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Characteristics of medication overdose presentations to the ED: how do they differ from illicit drug overdose and self-harm cases?
  1. Penny Buykx1,
  2. Paul Dietze2,
  3. Alison Ritter3,
  4. Wendy Loxley4
  1. 1Monash University School of Rural Health, Bendigo, Australia
  2. 2Burnet Institute, Melbourne, Australia
  3. 3National Drug and Alcohol Research Centre, University of NSW, Sydney, Australia
  4. 4National Drug Research Institute, Curtin University, Perth, Australia
  1. Correspondence to Dr Penny Buykx, Monash University School of Rural Health, PO Box 666, Bendigo Central Post Office, VIC 3552, Australia; penny.buykx{at}


Background Medication overdose accounts for >80% of hospital presentations for self-harm. Previous research has identified typical characteristics of medication overdose cases; however, these cases have not been well differentiated from other similar presentations, namely (1) illicit drug overdose and (2) self-harm by means other than overdose.

Method A 12-month audit of medication overdose cases (both intentional and unintentional) attending the emergency department (ED) of a major metropolitan public hospital in Melbourne, Australia was conducted. Comparison was made with patients attending for illicit drug overdose or for self-harm by means other than overdose.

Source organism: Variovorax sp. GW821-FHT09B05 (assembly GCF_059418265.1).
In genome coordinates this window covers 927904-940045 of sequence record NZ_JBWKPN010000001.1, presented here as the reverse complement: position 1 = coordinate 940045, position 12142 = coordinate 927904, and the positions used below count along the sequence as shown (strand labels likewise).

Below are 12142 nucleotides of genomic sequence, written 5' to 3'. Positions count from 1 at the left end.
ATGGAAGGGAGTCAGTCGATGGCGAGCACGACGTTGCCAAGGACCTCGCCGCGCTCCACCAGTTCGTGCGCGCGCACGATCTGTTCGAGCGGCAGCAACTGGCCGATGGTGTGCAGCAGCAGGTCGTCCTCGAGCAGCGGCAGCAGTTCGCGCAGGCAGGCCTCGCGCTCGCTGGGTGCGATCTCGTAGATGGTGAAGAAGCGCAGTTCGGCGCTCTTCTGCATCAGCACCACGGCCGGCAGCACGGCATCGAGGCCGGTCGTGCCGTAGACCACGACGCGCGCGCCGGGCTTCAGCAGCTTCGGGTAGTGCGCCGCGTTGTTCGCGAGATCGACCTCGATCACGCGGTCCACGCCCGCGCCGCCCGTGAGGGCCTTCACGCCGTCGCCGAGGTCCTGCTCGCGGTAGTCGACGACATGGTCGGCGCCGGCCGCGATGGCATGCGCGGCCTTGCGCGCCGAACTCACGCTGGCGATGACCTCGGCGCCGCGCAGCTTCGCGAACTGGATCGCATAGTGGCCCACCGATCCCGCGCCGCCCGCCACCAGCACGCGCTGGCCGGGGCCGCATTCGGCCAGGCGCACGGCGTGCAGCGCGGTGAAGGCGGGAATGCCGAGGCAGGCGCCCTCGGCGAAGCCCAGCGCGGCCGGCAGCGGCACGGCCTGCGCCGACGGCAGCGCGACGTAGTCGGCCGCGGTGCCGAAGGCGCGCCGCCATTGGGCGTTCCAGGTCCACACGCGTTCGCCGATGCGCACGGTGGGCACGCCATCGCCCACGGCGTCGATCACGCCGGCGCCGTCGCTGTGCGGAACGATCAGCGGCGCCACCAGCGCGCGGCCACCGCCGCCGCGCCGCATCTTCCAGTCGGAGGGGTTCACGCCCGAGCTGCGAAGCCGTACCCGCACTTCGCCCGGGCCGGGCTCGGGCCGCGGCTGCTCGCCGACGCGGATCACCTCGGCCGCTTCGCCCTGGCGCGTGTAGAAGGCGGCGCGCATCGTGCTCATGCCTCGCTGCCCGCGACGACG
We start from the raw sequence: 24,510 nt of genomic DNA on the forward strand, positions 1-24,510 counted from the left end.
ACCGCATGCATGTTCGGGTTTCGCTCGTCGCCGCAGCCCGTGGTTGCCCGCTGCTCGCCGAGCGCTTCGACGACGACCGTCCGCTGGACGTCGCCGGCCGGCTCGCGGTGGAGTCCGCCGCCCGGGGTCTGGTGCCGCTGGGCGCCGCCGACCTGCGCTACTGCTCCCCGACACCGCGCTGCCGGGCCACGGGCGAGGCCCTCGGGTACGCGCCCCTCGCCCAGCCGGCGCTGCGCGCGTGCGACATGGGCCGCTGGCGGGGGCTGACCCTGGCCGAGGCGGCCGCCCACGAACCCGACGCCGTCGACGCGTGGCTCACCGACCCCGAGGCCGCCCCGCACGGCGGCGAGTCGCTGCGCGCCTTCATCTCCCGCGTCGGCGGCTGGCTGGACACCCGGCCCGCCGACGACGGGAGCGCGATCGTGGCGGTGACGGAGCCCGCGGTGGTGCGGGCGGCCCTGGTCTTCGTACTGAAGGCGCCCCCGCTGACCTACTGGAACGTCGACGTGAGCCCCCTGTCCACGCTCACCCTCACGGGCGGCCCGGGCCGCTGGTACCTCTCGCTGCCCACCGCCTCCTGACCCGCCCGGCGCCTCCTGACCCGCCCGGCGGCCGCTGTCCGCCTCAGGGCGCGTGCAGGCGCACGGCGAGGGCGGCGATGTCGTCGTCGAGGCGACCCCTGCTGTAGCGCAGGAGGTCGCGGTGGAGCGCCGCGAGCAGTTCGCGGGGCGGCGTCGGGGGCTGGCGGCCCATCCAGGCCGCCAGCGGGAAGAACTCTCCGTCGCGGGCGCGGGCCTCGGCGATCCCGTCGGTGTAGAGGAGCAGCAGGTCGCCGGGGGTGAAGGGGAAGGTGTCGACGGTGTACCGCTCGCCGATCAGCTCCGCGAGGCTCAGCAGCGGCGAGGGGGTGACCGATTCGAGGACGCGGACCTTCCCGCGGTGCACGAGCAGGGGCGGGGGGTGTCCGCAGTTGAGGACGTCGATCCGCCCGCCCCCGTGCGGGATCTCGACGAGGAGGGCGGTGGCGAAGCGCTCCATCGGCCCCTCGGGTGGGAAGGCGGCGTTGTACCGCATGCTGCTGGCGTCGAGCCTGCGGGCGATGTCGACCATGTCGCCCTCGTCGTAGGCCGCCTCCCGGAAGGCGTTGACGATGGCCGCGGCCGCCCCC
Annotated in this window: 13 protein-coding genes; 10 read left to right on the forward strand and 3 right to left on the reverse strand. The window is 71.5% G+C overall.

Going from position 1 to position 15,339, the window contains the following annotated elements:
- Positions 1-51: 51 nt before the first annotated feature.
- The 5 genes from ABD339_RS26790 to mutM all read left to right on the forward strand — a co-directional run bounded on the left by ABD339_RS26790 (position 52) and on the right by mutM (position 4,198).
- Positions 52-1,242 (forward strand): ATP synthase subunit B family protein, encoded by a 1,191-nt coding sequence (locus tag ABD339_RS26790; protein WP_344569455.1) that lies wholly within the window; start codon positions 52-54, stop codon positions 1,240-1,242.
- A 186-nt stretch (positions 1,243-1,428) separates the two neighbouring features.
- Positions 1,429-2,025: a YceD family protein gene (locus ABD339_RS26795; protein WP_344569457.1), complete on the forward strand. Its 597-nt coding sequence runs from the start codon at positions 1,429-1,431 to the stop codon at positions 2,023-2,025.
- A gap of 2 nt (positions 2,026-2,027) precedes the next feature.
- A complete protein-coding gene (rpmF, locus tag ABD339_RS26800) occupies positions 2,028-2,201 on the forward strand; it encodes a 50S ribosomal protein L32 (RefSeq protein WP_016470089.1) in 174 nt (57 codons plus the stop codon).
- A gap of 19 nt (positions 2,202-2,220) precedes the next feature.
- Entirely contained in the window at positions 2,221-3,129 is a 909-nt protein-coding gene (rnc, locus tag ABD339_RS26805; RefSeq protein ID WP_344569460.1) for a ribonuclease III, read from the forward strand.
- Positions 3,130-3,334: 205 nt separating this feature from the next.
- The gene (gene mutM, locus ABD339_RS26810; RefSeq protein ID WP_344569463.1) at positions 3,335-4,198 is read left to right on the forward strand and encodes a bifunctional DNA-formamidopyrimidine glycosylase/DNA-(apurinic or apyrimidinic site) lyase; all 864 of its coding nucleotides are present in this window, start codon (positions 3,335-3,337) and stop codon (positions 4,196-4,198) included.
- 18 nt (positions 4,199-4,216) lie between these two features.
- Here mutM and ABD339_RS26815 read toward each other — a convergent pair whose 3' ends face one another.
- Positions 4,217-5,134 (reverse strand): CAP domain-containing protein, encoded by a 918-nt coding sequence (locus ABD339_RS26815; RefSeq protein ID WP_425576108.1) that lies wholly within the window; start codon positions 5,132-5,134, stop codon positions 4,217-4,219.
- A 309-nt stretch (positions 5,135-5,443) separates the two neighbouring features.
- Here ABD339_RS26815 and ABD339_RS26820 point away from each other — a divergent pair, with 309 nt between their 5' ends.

Results Medication overdose cases (n=453) showed a broadly comparable profile with those found in earlier studies (predominantly female gender, aged in their 30s and referred for psychosocial assessment). A similar though not identical profile was noted for self-harm cases (n=545). In contrast, patients attending for illicit drug overdose (n=409) could be characterised as male, in their 20s and not referred for psychosocial assessment. Illicit drug overdose cases were more likely than either the medication overdose or self-harm cases to be triaged in the most urgent category (19.3, 3.8 and 3.9% respectively), suggesting a high level of acuity in this group. However, the illicit drug overdose group on average spent less time in the ED than medication overdose patients, and were less likely to require hospital admission.

Conclusion On both demographic and treatment variables, patients attending the ED following a medication overdose more closely resemble those attending for self-harm by means other than overdose than those attending for illicit drug overdose.

  • Audit
  • deliberate self-harm
  • emergency care systems
  • emergency service
  • hospital
  • illicit drugs
  • mental health, drug abuse
  • mental health, overdose
  • mental health, self-harm
  • overdose

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  • Funding The study was partly funded via a grant from beyondblue: the National Depression Initiative. PB was supported by a National Drug Research Institute, Curtin University scholarship. PD and AR are both currently in receipt of a Career Development Award from the NHMRC.

  • Competing interests None.

  • Ethics approval This study was conducted with the approval of the St Vincent's Human Research Ethics Committee.

  • Provenance and peer review Not commissioned; externally peer reviewed.